Jam tomorrow from Hillsdown

The Investment Column
Much has been achieved at Hillsdown Holdings since Sir John Nott and David Newton joined the chickens to jam and biscuits group as chairman and chief executive two years ago. Their good work was well-hidden, however, in yesterday's gloomy half-year results.

The figures for the six months to June were marred by a pounds 100m write-down on the sale in March of Hillsdown's 56 per cent stake in Maple Leaf Foods of Canada and pounds 25m of other exceptional items. This turned a pre-tax profit of pounds 65m last year into a pounds 68m loss this time.

Further bad news came in the form of this year's recurring themes of rising raw material costs and the effects of a long hot summer. Like most food companies, Hillsdown has been hit by rising packaging costs, but also by four rises in sugar prices this year which have squeezed margins on biscuits and its Hartley's jams. Passing on these rises to customers as powerful as the supermarket giants is tough going.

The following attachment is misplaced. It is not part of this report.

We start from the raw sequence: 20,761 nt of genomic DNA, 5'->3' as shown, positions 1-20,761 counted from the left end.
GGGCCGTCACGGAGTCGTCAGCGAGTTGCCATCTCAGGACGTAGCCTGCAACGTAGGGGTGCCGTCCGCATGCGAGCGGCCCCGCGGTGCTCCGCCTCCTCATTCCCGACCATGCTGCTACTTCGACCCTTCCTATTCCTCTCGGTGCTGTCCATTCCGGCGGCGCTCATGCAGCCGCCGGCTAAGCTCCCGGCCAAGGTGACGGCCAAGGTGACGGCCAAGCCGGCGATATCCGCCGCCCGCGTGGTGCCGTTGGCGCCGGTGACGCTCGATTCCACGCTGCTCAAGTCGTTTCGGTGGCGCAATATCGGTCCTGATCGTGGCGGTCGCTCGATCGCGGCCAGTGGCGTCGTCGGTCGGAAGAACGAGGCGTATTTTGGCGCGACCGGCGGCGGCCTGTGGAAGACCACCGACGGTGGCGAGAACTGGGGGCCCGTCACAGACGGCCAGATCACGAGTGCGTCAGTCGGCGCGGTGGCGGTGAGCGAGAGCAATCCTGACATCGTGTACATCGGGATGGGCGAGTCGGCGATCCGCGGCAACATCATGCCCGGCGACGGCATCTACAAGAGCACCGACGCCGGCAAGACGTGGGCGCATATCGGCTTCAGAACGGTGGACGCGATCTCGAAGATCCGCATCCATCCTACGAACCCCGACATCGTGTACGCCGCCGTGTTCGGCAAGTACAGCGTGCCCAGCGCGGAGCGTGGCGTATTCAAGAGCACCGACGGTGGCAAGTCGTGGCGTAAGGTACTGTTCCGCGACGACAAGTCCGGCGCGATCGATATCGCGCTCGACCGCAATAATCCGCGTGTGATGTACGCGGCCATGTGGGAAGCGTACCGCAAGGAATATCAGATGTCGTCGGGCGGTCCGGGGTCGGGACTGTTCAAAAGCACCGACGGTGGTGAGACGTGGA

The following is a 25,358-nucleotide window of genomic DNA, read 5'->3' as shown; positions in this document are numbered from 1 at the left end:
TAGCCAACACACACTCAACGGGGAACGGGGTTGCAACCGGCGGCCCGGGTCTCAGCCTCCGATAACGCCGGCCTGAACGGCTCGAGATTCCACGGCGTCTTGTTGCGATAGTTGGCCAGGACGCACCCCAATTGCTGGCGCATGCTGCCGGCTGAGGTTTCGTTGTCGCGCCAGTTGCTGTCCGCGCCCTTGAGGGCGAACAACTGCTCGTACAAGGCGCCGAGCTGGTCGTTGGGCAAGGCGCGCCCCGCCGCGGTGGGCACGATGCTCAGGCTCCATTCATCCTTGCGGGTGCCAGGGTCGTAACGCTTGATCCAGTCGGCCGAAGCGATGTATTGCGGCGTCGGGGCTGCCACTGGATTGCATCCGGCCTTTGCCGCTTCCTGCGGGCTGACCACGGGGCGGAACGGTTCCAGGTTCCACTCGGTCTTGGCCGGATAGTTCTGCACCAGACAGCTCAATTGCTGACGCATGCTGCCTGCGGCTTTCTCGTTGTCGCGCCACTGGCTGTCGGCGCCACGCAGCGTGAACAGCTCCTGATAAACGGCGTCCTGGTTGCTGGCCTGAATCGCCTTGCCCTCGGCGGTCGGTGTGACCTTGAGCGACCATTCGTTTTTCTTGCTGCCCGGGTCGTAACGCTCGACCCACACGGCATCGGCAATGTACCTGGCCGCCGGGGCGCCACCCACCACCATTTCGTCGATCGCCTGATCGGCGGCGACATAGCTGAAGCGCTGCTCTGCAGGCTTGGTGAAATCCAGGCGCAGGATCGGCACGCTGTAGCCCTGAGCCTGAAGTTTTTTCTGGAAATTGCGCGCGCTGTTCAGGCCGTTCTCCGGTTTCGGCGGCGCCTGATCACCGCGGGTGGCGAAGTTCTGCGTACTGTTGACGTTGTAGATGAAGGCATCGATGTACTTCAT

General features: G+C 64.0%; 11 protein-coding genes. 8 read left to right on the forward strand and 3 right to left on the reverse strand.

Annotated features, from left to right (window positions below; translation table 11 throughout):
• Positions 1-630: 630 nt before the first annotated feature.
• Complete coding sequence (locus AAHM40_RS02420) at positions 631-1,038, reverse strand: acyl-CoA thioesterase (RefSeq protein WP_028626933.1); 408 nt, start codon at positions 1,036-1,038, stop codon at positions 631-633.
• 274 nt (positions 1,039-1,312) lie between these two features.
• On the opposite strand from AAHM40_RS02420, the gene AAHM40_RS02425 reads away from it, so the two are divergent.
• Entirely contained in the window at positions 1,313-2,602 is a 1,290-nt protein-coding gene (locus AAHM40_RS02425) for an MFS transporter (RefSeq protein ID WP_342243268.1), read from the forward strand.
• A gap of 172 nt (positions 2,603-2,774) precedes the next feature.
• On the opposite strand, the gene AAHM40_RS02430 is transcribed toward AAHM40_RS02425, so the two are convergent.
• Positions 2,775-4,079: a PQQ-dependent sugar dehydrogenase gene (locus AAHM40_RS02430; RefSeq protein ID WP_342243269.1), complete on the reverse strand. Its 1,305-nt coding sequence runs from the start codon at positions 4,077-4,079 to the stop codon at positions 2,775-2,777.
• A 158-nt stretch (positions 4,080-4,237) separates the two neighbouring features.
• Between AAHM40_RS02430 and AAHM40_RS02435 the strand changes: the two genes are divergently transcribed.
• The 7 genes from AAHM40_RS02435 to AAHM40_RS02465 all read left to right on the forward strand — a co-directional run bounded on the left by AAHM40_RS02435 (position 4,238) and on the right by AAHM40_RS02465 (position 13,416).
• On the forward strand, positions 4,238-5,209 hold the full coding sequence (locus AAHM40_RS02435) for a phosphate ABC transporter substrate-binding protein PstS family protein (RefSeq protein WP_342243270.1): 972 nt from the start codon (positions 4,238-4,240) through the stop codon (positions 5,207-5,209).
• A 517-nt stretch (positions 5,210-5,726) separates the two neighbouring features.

Margins are also being squeezed in Christie Tyler and Walker & Homer, the furniture divisions, where prices of imported materials such as foam have risen sharply. Completions at the housebuilding division Fairview, another oddball in the portfolio, are also down by 10 per cent since last year.

The hot summer has hit sales of hot beverages such as drinking chocolate, where sales are down by 24 per cent, and chocolate-covered biscuits down 9 per cent.

The better news is that Hillsdown's new management has done much to streamline the motley collection of businesses they inherited. Low-margin operations such as abattoirs have been sold to concentrate on higher added-value products such as salads and sandwiches.

The balance sheet is also stronger, with gearing down to 15 per cent following the Maple sale. But questions remain over the future of the non-food businesses where profits fell by 20 per cent in the half-year.

The company says it will not sell these businesses as they provide a degree of cyclical balance, though longer term they appear non-core. Acquisitions are also expected with smaller deals likely to be supplemented by a larger move in the food sector before too long.

Hillsdown shares have been anything but thrilling as an investment over the past few years and the immediate outlook is likely to be more of the same. Henderson Crosthwaite has downgraded its full-year forecast from pounds 145m to pounds 140m. With the shares down 7p to 185p yesterday, that puts them on a forward rating of almost 13. About right.

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